Don Pittis (CBC News):
If the time for deficit spending is when the economy is in recession, then the Harper government seems to have got it backwards.
According to the latest figures, during the years when Canada was reaping the staggering benefits of an oil and commodities boom, the government piled on more debt. We now know that it was only after the economy began shrinking and needed help that the government squeezed out a surplus.
The current government may not be enamoured of a Keynesian analysis, but whether intentionally or by an error in planning, they have done the exact opposite.
In its best formulation, the intent of Keynesian stimulus is to smooth out the sharp rises and falls in an economy. The government should run surpluses when the economy is booming [and] spend that surplus when the private sector economy is shrinking.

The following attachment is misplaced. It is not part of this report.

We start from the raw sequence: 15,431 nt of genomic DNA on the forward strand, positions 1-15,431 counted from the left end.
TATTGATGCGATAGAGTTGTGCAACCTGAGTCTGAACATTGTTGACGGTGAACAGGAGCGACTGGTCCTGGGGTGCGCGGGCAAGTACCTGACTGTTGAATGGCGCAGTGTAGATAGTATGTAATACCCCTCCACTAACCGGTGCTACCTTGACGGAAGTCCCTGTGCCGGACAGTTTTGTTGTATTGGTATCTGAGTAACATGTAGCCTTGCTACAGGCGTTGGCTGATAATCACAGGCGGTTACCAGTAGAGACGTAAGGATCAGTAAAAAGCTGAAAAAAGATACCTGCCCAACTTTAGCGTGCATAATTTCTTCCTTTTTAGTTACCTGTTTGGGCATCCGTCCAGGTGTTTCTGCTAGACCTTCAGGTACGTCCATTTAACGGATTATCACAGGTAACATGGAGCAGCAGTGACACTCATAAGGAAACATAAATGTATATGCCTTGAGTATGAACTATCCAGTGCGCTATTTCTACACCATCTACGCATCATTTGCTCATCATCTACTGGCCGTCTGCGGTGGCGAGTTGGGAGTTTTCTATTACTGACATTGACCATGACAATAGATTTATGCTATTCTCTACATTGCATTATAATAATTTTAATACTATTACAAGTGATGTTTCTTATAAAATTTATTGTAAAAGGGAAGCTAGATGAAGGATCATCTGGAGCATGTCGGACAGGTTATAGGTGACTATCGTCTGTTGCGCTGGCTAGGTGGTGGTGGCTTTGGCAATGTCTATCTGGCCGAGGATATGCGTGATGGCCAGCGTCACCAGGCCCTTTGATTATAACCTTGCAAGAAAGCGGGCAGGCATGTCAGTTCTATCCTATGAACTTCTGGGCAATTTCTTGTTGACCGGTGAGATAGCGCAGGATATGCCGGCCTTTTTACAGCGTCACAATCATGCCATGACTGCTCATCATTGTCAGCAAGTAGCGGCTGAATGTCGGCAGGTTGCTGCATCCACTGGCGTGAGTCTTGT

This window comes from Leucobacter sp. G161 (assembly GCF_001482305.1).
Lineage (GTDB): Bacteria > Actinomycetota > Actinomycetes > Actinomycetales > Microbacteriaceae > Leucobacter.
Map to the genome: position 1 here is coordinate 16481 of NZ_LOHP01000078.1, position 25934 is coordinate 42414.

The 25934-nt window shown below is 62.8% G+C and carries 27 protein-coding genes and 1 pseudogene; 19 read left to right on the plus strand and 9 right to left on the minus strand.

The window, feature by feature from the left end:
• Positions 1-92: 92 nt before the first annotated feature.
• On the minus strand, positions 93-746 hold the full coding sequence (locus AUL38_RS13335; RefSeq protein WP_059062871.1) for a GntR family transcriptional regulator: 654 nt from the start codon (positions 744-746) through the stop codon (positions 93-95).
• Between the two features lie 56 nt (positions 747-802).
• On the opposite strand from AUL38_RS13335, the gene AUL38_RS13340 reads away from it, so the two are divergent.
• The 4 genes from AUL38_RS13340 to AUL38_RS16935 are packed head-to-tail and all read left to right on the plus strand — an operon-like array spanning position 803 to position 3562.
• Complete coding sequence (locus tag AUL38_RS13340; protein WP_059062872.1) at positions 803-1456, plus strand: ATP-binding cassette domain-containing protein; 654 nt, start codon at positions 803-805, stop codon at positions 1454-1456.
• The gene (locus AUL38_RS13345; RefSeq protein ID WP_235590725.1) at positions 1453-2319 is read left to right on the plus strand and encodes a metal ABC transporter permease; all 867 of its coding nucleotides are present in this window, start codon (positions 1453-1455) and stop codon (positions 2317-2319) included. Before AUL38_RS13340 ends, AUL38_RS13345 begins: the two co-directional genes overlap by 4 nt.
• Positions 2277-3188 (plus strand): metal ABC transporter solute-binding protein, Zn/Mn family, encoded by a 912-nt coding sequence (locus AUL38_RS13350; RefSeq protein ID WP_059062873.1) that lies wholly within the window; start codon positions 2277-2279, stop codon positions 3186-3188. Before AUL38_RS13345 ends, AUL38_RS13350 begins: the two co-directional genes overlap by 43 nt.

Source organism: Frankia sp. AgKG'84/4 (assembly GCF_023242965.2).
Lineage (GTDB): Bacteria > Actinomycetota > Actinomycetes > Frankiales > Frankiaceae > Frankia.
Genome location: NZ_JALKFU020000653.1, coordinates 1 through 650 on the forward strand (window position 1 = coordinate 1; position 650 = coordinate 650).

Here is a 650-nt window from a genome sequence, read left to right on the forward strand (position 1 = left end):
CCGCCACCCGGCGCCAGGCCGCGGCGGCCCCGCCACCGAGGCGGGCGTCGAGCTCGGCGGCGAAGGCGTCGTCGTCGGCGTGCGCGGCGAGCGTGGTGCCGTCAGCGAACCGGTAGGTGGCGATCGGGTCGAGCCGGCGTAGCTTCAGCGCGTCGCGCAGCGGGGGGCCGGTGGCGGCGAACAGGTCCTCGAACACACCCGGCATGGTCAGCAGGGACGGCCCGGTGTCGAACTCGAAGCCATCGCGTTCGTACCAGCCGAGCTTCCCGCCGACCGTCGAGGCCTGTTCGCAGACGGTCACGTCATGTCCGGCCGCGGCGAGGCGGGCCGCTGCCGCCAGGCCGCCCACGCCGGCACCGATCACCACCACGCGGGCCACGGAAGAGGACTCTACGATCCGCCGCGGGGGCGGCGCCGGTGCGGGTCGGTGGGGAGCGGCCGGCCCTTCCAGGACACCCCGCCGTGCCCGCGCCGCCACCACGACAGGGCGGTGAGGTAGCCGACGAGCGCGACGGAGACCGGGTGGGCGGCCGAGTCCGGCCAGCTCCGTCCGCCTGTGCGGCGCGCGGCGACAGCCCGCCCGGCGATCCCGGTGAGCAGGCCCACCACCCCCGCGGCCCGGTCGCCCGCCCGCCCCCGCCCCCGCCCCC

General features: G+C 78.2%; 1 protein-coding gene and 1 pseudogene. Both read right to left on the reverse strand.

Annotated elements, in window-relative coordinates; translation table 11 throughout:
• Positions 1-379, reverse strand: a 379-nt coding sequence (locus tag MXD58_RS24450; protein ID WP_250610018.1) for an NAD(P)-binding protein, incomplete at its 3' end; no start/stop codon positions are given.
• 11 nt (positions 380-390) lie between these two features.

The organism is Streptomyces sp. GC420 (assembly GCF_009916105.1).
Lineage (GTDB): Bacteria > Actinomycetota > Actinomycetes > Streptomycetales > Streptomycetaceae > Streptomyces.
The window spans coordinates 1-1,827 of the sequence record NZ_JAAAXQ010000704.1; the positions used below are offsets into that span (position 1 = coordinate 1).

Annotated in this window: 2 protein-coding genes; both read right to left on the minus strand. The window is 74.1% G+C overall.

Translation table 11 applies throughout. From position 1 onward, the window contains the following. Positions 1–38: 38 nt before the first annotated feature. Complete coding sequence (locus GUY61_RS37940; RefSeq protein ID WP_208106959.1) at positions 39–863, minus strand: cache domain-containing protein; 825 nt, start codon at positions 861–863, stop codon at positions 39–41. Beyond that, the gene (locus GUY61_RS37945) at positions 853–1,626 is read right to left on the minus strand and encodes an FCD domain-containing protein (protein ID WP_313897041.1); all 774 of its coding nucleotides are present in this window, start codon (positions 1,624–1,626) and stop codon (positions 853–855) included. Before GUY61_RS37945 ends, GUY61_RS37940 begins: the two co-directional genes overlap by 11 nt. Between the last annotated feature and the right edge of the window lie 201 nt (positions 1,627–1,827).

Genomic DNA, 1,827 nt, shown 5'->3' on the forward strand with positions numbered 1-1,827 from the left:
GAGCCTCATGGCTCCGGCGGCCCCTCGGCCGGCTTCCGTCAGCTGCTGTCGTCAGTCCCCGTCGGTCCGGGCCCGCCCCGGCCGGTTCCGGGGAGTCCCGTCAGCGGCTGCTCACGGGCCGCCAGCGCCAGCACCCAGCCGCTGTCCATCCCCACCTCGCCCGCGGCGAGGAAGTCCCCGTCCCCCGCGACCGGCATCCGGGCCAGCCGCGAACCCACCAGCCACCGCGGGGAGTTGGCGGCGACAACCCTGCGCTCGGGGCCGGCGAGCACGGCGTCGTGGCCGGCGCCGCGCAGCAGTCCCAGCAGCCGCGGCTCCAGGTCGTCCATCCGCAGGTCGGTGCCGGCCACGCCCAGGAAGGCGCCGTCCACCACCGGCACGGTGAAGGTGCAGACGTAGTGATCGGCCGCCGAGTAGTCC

The savings that went into the government’s surplus were accumulated from spring of last year, just before oil prices began their slide from about $100 to about $50 US a barrel. The period of savings covered in yesterday’s budget document continued right through to the first quarter of this year, when a commodities crash caused the Canadian economy to shrink by a little less than one per cent.